My son has ADHD and sometimes that just seems like a catch-all diagnosis. Through the years, there have been those who didn’t completely think that ADHD was a “thing” and there have been those who thought it was as simple as taking away sugar. And there have been those who didn’t think I should have been giving him medication. (Those people never had to survive the days with him before he was diagnosed, haha.) I used to be embarrassed to admit that he took anything. I’m not anymore. Maybe that’s because my own adventures in antidepressants made me a believer or maybe I’m finally learning how not to worry about what other people think. Sigh, it’s probably the first one. 🤣
THIS IS REAL LIFE
Anyway, even with all this confidence in medicine and belief in the legitimacy of ADHD, it’s easy to forget, you know, during day to day life. Resuming homeschooling has definitely been a smack in the face reminder that the struggle is real.
But, sometimes, I don’t feel like remembering or taking it seriously; like when chores are involved!
The other day, I had reminded him for like the 100th time to take all of the trash out when taking the trash out. I pointed out that some things had fallen out of the can and were taking on seemingly permanent residence on the floor of the cabinet. (I only said the last part in my head.) After several times of him not taking ALL the trash out, I was at my wits’ end. I pulled everything out of the cabinet so that a bunch of loose trash was spread on the kitchen floor. Now, in my head, I was just making it impossible to miss it, but really, I was being petty. Whether or not, I wanted to admit that at the time, I was. 😥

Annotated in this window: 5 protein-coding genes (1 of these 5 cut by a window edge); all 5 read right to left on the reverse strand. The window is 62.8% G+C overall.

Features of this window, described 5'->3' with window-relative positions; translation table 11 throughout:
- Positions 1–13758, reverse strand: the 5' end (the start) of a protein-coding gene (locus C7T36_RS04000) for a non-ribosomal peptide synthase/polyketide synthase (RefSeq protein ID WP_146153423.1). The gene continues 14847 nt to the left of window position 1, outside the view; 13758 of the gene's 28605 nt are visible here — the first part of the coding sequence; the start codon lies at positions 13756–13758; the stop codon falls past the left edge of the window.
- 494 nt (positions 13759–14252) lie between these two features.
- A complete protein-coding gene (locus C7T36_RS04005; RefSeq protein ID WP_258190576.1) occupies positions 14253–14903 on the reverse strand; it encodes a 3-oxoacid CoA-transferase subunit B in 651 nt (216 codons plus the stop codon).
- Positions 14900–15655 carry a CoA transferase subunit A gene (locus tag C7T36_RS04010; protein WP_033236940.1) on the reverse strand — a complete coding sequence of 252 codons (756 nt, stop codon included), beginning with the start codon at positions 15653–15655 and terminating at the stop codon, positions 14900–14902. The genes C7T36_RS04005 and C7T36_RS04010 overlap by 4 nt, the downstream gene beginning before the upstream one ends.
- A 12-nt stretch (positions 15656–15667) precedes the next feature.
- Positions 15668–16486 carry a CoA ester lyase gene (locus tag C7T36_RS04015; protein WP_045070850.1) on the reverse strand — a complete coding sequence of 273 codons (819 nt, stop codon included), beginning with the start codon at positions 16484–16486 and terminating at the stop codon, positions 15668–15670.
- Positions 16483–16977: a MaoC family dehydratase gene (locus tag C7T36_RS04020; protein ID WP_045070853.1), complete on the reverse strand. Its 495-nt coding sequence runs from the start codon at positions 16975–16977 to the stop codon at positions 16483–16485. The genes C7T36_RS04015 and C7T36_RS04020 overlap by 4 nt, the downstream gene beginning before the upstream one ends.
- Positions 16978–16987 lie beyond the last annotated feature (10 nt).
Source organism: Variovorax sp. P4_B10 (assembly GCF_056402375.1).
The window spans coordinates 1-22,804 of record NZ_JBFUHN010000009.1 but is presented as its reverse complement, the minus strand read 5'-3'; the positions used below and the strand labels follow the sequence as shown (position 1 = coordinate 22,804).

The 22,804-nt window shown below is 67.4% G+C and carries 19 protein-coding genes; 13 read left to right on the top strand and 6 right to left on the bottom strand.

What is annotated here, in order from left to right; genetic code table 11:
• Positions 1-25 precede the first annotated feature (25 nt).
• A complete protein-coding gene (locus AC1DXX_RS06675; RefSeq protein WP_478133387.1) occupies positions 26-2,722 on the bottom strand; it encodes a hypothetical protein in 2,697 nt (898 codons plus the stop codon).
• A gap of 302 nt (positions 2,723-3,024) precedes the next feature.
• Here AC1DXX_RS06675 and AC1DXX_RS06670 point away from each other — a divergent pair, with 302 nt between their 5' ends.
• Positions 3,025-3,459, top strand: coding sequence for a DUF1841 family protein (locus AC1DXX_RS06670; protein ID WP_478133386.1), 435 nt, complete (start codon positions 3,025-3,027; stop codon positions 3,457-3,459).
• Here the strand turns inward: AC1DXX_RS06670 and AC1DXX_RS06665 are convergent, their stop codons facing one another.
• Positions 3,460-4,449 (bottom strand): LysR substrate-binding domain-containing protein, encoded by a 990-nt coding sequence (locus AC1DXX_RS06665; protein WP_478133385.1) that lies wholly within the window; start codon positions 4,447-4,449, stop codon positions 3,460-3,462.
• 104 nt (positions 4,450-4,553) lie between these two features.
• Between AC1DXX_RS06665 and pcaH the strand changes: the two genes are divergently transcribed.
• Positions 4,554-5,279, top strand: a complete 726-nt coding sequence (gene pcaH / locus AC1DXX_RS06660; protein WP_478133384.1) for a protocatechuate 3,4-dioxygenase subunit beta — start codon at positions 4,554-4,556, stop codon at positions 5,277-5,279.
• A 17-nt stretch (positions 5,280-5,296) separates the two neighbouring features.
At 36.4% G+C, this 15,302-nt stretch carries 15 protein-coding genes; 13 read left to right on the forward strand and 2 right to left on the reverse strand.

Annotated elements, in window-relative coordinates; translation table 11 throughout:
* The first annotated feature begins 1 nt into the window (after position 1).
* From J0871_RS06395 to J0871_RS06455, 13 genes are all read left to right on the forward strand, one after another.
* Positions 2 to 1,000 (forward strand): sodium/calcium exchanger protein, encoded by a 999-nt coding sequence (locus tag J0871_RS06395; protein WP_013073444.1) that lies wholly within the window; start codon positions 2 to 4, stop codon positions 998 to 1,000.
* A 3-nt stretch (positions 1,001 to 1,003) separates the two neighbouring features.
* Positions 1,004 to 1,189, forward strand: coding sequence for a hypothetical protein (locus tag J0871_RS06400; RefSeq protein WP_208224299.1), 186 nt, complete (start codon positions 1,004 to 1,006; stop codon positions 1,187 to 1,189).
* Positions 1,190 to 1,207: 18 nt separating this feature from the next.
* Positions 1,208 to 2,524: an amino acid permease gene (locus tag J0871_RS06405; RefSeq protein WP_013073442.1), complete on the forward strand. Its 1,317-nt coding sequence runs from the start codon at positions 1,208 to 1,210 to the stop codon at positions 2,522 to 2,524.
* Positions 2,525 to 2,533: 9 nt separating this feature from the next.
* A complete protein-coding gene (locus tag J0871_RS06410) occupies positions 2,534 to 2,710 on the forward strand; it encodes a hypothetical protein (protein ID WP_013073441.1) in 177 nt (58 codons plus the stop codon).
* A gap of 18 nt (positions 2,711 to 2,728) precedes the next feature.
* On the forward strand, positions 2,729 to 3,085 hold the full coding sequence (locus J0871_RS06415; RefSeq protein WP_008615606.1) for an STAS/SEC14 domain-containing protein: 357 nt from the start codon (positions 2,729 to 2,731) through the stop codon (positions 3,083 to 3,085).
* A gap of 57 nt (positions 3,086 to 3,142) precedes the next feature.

TAKE OUT THE TRASH!
So, he took all the floor trash out, with attitude. That only annoyed me further, but whatever. But, when I came in to the kitchen and saw that he had actually managed to miss some of the impossible to miss trash, I was very close to losing it. Since what he missed was an empty Tide bottle that I had previously been harping on, I truly thought it was deliberate. So when he came back downstairs, I tried to ask him. I really wanted to clarify but before I could get the words out, he told me to “shut up.”
Naturally, I reacted calmly as I took his disability into account. We had a calm discussion and no further voices were raised.
Are you buying it?
Nah, I got mad, really mad. I said many things, loudly. But, my main focus was that he owed me a spectacular apology.
TAKE A DEEP BREATH
He stormed to his room and I did the same. What can I say? I needed a cooling off opportunity, too. 😄 It wasn’t long before the apology came via text. He said he was sorry but that wasn’t the noteworthy part. He said that when I try to make him feel stupid, it sets him off. Thud.
Well, that just broke my heart. Never would I try to make him feel stupid, but apparently I was, anyway. We continued talking through text. We talked about his difficulty with staying focused and remembering what he is supposed to do. After the conversation, all was well; on the surface, anyway. But, I was dealing with the reminder that I needed to adjust my expectations. (Yeah, I know, that’s kind of true for all kids.) And, I was analyzing how I interact with him. I couldn’t change him so I had to change me. Because even if I love him with my whole heart, which I do, if he doesn’t feel it, what’s the point?
TIME TO DO BETTER
So the next time that I saw the trash left behind, I bit my tongue and dealt with it myself. Sure, it was an extra annoyance but my son went to bed that night, feeling like he had been successful and not like he had been belittled by his mother. Fair trade. I’d say. I know that I won’t always get this right, but that night I did. And, well, that’s a start.